Intel's announcement, as well as its upcoming integration plans, represent a key strategic element for Intel's continued push into the wireless business. Intel has expended a great deal of effort to push its mobile processors--the "Clover Trail+" Atom chip, and the upcoming "Bay Trail"--into mobile handsets. But its only design win of note is the Lenovo K900 handset, restricted to the Chinese market.
Intel's new XMM 7160 LTE chip.
Why aren't Intel's mobile chips in handsets selling within the U.S.? "Absence of LTE is the reason," Tom Kilroy, Intel's vice president of sales, said, according to Engadget. "We can't get ranged by U.S. carriers without LTE, so once we have multimode LTE coming to market later this year, we have an opportunity to compete in that business."
According to Will Strauss, a digital signal processor analyst with Forward Concepts, Intel's XMM 7160 chip has been qualified with AT&T and Verizon. Evans declined to comment, but acknowledged that the lack of LTE has held the company back.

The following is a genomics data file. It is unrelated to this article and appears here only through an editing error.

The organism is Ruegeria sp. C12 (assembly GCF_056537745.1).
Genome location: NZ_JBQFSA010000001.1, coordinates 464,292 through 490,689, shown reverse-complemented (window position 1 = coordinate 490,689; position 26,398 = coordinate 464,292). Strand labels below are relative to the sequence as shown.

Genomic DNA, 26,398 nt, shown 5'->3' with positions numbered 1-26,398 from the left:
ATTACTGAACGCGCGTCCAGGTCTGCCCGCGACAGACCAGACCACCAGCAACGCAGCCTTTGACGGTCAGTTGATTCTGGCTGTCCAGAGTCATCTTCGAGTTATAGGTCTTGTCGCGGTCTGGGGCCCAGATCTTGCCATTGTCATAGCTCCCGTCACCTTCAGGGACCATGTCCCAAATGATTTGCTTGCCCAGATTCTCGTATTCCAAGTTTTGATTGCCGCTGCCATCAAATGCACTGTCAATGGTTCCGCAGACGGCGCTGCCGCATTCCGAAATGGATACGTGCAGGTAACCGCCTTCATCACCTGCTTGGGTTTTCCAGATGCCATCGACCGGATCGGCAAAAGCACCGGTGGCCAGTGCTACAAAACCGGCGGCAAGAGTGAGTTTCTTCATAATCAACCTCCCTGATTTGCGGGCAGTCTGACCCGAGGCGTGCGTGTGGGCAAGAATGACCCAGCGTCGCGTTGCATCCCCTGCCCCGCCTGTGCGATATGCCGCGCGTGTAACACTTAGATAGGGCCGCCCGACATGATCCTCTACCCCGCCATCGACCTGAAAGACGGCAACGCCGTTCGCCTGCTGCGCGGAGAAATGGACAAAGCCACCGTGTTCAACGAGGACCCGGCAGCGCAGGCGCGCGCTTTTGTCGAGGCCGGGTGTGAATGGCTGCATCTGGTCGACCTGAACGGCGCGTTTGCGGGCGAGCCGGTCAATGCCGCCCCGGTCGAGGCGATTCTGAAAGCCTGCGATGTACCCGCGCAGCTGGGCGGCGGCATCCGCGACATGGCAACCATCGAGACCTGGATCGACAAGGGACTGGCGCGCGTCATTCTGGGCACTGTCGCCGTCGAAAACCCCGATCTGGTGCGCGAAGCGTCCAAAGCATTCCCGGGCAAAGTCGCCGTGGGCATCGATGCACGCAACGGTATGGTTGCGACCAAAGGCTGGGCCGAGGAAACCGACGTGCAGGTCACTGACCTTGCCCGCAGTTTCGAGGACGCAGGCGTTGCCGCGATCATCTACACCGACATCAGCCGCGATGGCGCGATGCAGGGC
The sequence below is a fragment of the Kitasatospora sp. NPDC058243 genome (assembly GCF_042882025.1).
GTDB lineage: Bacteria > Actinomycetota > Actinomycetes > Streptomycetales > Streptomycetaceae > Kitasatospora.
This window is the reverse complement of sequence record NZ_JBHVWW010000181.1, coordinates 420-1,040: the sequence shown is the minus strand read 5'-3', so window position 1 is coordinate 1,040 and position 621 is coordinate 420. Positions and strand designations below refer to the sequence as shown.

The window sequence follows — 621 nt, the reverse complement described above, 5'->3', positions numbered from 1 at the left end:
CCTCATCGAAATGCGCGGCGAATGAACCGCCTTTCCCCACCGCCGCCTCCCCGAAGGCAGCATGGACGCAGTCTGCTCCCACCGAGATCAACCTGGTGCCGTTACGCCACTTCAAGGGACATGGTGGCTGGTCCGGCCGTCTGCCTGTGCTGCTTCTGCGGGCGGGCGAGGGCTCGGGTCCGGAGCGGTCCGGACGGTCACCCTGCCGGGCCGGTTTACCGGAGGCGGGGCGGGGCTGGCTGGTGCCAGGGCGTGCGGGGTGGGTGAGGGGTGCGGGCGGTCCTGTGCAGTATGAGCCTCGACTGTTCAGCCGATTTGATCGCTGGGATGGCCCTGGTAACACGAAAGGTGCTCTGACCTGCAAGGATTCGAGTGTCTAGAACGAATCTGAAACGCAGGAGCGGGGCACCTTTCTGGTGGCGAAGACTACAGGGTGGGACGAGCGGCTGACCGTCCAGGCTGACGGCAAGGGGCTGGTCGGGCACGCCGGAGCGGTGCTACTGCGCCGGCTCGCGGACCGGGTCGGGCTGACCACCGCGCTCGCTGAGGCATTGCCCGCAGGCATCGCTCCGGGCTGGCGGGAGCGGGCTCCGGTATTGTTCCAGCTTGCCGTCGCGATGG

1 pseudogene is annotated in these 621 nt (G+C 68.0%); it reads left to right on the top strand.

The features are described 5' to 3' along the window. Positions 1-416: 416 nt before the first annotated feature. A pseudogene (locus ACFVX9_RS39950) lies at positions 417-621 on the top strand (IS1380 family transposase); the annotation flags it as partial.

Finally, there's the computing element. Intel executives said that download speeds would be up to 100 Mbit/s, a theoretical limit that's dependent on the carrier and available spectrum. But without that additional data, it's difficult to justify a premium Intel CPU versus a cheaper model.
Now, Intel simply has to convince handset makers that it's a player. In 2014 and 2015, Intel is striving for "credibility," Evans said, while its technical roadmap includes such capabilities as voice over LTE and LTE Advanced technology. A 7260 chip may include those capabilities.
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